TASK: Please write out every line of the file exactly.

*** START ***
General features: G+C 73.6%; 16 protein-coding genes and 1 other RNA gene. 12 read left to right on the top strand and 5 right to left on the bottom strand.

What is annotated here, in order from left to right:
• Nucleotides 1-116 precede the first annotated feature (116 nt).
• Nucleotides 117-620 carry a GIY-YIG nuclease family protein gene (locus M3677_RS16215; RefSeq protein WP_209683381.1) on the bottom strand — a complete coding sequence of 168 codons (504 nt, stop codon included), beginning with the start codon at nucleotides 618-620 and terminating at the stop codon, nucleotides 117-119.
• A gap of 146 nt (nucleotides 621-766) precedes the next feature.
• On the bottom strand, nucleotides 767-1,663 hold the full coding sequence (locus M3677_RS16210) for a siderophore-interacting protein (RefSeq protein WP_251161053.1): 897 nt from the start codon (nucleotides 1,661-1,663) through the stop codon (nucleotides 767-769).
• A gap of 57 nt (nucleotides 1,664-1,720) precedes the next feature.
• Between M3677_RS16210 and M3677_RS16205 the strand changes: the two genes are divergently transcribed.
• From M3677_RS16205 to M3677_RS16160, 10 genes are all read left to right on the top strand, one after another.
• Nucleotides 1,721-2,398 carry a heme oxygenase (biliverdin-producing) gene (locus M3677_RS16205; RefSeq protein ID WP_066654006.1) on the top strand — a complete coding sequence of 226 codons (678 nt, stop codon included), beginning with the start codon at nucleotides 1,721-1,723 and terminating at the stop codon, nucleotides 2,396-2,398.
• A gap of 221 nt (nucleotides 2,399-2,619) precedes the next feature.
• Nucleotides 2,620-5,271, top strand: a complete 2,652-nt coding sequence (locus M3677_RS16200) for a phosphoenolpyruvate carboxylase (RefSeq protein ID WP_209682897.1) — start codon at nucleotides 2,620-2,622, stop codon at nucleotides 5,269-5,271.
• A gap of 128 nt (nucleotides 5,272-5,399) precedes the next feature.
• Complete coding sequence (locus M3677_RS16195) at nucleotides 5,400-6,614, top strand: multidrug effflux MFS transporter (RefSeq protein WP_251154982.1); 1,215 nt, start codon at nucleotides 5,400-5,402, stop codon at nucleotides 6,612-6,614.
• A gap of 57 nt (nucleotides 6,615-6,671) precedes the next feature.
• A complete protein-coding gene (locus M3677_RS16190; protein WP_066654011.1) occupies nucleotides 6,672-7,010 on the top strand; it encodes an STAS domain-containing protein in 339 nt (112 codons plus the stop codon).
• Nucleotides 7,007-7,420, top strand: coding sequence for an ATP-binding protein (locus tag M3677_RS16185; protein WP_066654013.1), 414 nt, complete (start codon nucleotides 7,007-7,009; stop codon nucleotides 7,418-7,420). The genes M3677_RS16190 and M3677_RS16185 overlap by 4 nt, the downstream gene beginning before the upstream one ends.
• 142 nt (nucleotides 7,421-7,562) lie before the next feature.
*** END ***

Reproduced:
General features: G+C 73.6%; 16 protein-coding genes and 1 other RNA gene. 12 read left to right on the top strand and 5 right to left on the bottom strand.

What is annotated here, in order from left to right:
• Nucleotides 1-116 precede the first annotated feature (116 nt).
• Nucleotides 117-620 carry a GIY-YIG nuclease family protein gene (locus M3677_RS16215; RefSeq protein WP_209683381.1) on the bottom strand — a complete coding sequence of 168 codons (504 nt, stop codon included), beginning with the start codon at nucleotides 618-620 and terminating at the stop codon, nucleotides 117-119.
• A gap of 146 nt (nucleotides 621-766) precedes the next feature.
• On the bottom strand, nucleotides 767-1,663 hold the full coding sequence (locus M3677_RS16210) for a siderophore-interacting protein (RefSeq protein WP_251161053.1): 897 nt from the start codon (nucleotides 1,661-1,663) through the stop codon (nucleotides 767-769).
• A gap of 57 nt (nucleotides 1,664-1,720) precedes the next feature.
• Between M3677_RS16210 and M3677_RS16205 the strand changes: the two genes are divergently transcribed.
• From M3677_RS16205 to M3677_RS16160, 10 genes are all read left to right on the top strand, one after another.
• Nucleotides 1,721-2,398 carry a heme oxygenase (biliverdin-producing) gene (locus M3677_RS16205; RefSeq protein ID WP_066654006.1) on the top strand — a complete coding sequence of 226 codons (678 nt, stop codon included), beginning with the start codon at nucleotides 1,721-1,723 and terminating at the stop codon, nucleotides 2,396-2,398.
• A gap of 221 nt (nucleotides 2,399-2,619) precedes the next feature.
• Nucleotides 2,620-5,271, top strand: a complete 2,652-nt coding sequence (locus M3677_RS16200) for a phosphoenolpyruvate carboxylase (RefSeq protein ID WP_209682897.1) — start codon at nucleotides 2,620-2,622, stop codon at nucleotides 5,269-5,271.
• A gap of 128 nt (nucleotides 5,272-5,399) precedes the next feature.
• Complete coding sequence (locus M3677_RS16195) at nucleotides 5,400-6,614, top strand: multidrug effflux MFS transporter (RefSeq protein WP_251154982.1); 1,215 nt, start codon at nucleotides 5,400-5,402, stop codon at nucleotides 6,612-6,614.
• A gap of 57 nt (nucleotides 6,615-6,671) precedes the next feature.
• A complete protein-coding gene (locus M3677_RS16190; protein WP_066654011.1) occupies nucleotides 6,672-7,010 on the top strand; it encodes an STAS domain-containing protein in 339 nt (112 codons plus the stop codon).
• Nucleotides 7,007-7,420, top strand: coding sequence for an ATP-binding protein (locus tag M3677_RS16185; protein WP_066654013.1), 414 nt, complete (start codon nucleotides 7,007-7,009; stop codon nucleotides 7,418-7,420). The genes M3677_RS16190 and M3677_RS16185 overlap by 4 nt, the downstream gene beginning before the upstream one ends.
• 142 nt (nucleotides 7,421-7,562) lie before the next feature.